Judge tosses suit claiming sperm donor didn't live up to billing
A judge in Fulton County, Georgia, has dismissed a product liability lawsuit alleging that a sperm donor’s background wasn’t as described.
Judge Robert McBurney ruled the lawsuit was actually a wrongful birth claim that is barred under Georgia law, according to the Daily Report (sub. req).
The plaintiffs, Canadians Angela Collins and Margaret Elizabeth Hanson, said they were led to believe the donor was a neuroscientist, but he had no college degree and a prior arrest for burglary. The suit also claimed the donor did not have the “impressive health history” that was promised.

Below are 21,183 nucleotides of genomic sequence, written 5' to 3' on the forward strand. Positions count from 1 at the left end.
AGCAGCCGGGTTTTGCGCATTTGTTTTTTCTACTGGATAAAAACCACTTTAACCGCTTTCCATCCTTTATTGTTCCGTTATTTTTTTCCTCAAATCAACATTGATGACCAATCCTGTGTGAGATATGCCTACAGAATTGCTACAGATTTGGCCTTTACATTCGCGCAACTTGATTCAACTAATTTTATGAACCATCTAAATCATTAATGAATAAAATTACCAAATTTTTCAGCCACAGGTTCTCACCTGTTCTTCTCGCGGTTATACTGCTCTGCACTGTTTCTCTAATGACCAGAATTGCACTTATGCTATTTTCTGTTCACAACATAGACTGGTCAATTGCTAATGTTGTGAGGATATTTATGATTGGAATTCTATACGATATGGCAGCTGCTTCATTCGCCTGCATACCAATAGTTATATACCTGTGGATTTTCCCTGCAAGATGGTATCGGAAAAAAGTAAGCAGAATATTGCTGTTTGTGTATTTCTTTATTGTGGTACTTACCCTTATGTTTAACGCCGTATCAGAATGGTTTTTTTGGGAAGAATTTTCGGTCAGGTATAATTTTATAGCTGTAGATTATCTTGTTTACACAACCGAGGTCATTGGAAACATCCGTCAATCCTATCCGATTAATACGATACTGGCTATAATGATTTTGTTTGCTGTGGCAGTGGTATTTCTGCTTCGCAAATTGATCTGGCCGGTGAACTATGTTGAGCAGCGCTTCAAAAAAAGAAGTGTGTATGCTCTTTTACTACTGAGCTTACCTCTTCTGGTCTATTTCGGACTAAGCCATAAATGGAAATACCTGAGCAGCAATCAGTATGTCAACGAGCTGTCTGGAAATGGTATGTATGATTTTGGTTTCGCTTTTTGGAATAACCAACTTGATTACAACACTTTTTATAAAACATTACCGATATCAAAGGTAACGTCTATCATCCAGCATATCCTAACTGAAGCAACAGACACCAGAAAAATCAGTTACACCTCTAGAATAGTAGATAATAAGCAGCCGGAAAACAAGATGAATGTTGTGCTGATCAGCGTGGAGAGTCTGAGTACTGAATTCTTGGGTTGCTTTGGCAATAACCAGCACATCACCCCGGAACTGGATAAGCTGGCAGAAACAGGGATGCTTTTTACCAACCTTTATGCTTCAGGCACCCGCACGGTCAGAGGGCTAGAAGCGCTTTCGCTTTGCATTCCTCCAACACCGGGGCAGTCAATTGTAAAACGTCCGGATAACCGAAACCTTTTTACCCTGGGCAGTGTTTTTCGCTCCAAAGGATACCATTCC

Collins and Hanson have a child conceived as a result of the sperm donation. The suit named as defendants the sperm bank, Xytex Corp., and the donor, James Christian Aggeles.
Aggeles was arrested in 2005 for burglary but he successfully completed a first-offender program. The lawyer who represented Aggeles in the criminal case, Carlos Rodriguez told People magazine that his client was “a success story for being rehabilitated.”
Aggeles’ lawyer in the sperm donation suit, James Johnson, told the Daily Report he had warned the plaintiffs that he would seek sanctions for the suit, which was bound to fail under Georgia law. Johnson also said the couple’s allegations about mental health problems were conclusions apparently drawn from Facebook and other online posts.